How to avoid hard-coding in your PL/SQL code?

31 August 2015, Mariusz Skóra

Hard-coding – common sense definition

Hard-coding appears in our software when we (programmers) write inflexible code with special “magic” values that are meaningful to original coder when written, but when times goes by no one knows what they stand for.  In effect we got code that is hard to read and expensive to maintain. Hard-coding is the easiest way to feed the “technical debt monster”. If you would like your PL/SQL code to be free from this flaw just apply some simple rules which I will try to outline below using sample code.

Never hard-code anything

PL/SQL is really easy to learn and allows you to develop database systems in Oracle RDBMS. As with many programming languages there is a hard-coding trap into which beginners and experienced software developers fall alike. From my observations PL/SQL is maybe more susceptible to the hard-coding, as it seems to occur more often than in e.g. Java code. Let’s analyse some sample source code to see what issues we can come across in a seemingly simple PL/SQL procedure.

Let’s begin from header of the procedure, line 1:

You can find two arguments in the procedure. The second one  pi_department_id is a numeric value. Unfortunately, it is the first step towards future troubles. The field references to department ID in EMPLOYEES table. If DBA or other developer changes the type of department_id column, your code will blow up. The better way is change the type of column to  EMPLOYEES.DEPARTMENT_ID%TYPE.

Next take a look at lines 3-5:

Same as before, you can find hard-coded types for variables v_employee_id and v_salary. This code will cause some troubles if anybody changes column types in EMPLOYEES table. In case of v_empname the author wrote just 100 bytes for the variable. No more, no less. It is risky and bad idea (it’s also double risky with charsets that store variable number of bytes for characters outside of the ASCII charset). I cannot estimate how many bytes the variable will need in future, so it is better to use more than just 100 bytes in that case. In PL/SQL you can use 32767 bytes for Varchar2 variables, in SQL it’s 4000 bytes.

Now the line #8 – another hard-code:

At first glance this code seems correct, but unfortunately it is not. There is a white-space character between first name and last name of an employee. Is it a space or a tab? It is better way to use a constant variable or function chr(32), which returns space from ASCII code.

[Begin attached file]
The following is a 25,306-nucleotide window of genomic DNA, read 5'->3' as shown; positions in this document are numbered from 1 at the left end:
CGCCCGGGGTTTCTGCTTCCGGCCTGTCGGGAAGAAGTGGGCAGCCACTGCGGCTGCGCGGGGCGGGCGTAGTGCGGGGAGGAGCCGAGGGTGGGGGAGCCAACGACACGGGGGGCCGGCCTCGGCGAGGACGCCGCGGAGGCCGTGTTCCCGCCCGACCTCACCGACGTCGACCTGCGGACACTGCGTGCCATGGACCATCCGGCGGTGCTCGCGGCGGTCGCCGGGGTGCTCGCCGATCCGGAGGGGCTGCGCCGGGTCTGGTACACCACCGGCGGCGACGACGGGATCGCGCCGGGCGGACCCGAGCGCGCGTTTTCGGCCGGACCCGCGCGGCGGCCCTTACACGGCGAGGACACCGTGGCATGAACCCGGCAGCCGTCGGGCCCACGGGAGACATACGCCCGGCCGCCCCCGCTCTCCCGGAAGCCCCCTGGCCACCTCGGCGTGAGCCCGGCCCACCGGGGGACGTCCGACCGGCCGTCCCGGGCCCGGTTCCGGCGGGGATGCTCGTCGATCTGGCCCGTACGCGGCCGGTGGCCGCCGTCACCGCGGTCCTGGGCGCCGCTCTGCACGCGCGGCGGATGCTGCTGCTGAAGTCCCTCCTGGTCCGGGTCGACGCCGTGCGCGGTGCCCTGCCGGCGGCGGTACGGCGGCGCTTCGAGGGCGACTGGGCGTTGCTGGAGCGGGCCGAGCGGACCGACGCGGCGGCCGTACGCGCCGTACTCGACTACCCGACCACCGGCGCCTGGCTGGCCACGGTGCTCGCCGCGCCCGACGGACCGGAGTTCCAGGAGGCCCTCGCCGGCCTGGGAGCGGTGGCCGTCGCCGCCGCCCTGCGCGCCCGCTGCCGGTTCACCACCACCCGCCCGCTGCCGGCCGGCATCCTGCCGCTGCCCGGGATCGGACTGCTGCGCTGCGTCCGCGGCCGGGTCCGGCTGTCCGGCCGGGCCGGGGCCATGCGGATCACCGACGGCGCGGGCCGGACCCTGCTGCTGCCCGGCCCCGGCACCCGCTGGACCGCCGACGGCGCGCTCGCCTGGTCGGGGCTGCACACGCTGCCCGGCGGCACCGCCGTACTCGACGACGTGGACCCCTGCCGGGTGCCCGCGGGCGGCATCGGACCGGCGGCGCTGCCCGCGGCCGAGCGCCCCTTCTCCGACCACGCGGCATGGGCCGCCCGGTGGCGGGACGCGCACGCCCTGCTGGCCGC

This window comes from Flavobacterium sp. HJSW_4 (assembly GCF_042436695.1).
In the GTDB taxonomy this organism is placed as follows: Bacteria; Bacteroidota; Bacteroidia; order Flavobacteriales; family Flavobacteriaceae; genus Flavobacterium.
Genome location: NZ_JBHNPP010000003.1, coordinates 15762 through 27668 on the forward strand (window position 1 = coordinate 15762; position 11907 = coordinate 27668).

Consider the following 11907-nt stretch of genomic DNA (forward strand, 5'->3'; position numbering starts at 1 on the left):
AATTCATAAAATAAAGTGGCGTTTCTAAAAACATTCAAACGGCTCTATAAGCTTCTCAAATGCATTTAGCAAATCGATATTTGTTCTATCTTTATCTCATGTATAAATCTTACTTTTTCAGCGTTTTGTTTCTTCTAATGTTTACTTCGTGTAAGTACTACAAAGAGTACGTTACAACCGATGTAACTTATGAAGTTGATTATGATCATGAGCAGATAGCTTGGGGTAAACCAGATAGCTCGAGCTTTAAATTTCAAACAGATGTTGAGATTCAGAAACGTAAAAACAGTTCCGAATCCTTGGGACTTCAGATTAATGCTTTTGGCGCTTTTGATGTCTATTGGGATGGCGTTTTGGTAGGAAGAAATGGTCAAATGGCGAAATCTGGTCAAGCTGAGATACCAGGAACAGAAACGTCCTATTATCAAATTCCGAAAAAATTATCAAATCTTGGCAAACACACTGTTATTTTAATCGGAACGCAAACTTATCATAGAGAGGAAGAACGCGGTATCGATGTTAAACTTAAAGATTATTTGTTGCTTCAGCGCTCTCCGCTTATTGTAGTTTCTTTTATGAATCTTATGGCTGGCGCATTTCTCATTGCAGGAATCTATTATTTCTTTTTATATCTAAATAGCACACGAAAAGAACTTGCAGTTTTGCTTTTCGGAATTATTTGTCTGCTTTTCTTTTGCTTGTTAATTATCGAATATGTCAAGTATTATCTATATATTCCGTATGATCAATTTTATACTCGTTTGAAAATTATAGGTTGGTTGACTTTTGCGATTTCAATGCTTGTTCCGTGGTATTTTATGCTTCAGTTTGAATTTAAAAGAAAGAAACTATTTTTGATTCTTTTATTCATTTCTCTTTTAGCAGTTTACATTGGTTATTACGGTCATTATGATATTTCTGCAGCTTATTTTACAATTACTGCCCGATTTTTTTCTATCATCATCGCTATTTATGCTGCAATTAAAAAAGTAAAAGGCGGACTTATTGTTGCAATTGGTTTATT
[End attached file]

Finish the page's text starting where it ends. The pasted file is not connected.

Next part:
Another line, another place where simple change can improve readability – line 15:

It is correctly written but it is hard to read and for analysis. It is better to fetch cursor to record variable with  %ROWTYPE of that cursor. You can also rebuild the loop construct to a more readable form – FOR rec IN <cursor> LOOP. You can find examples of other versions of this code in later part of this post.

Line 22:

Yes, commit is a hard-code as well. In this example developer saved all database changes. From this point we cannot go back if any problem occurs. Moreover, commit in our code it is bad idea because of testing reason. We loose flexibility. It is hard to test anything.

And the last one, line 26:

The procedure – raise_application_error – allows to use user-defined exceptions. If any problem occurs, the procedure returns error code and message to the application. First argument is an integer value in range of -20000 to -20999. The second argument is an error message. What are the mistakes in this code above? Yes, you’re right – the error code and error message are hard-coded. The error codes should be available and easily understanable for all members of the team, which with hard-coded integer values is not possible (or very hard, at the least). Moreover the values should be visible in the function or in the package specification, so at first glance one can know what types of errors one can expect.

Correctly written code might look like the one below. In the example, we can use constants or function values.

Another way you could write this code is presented below – I replaced the loop to a more readable version with  v_emp variable removed.

Don’t Repeat Yourself

The DRY principle should be used during software development process (term was introduced by authors of The Pragmatic Programmer book – a must read for all programmers / software developers. It is advised to avoid all “copy-pastes” in your code, as they produce lots of bugs in code, leading to conflicts in the project team. A good programmer is always DRY ;)! If you need to repeat any fragment of your code, it is better to use procedure or function. Your code will be more readable and easier to maintain. DRY it is a part of good quality, in the way of working as well.

Summary

Hardcoding will mess up code readability and might force (in the worst case) a complete rewrite / major refactoring of the application. Software written in PL/SQL language depends heavily on Oracle’s data logic structures so any changes in these structures may have a huge impact on the PL/SQL application. It is very easy to write code sensitive to the hard-coding using e.g. coded types of variables such as  VARCHAR2 and NUMBER. For more information on how to limit the impact of hard-coding on your apps I encourage you to look for Steven Feuerstein’s movies on Youtube. I hope that all discussed examples were clear and they will allow you to write better code, without typical bugs, that can be easily avoided. If the above doesn’t convince you to avoid hardcoding try to remember just this quote :):

psycho

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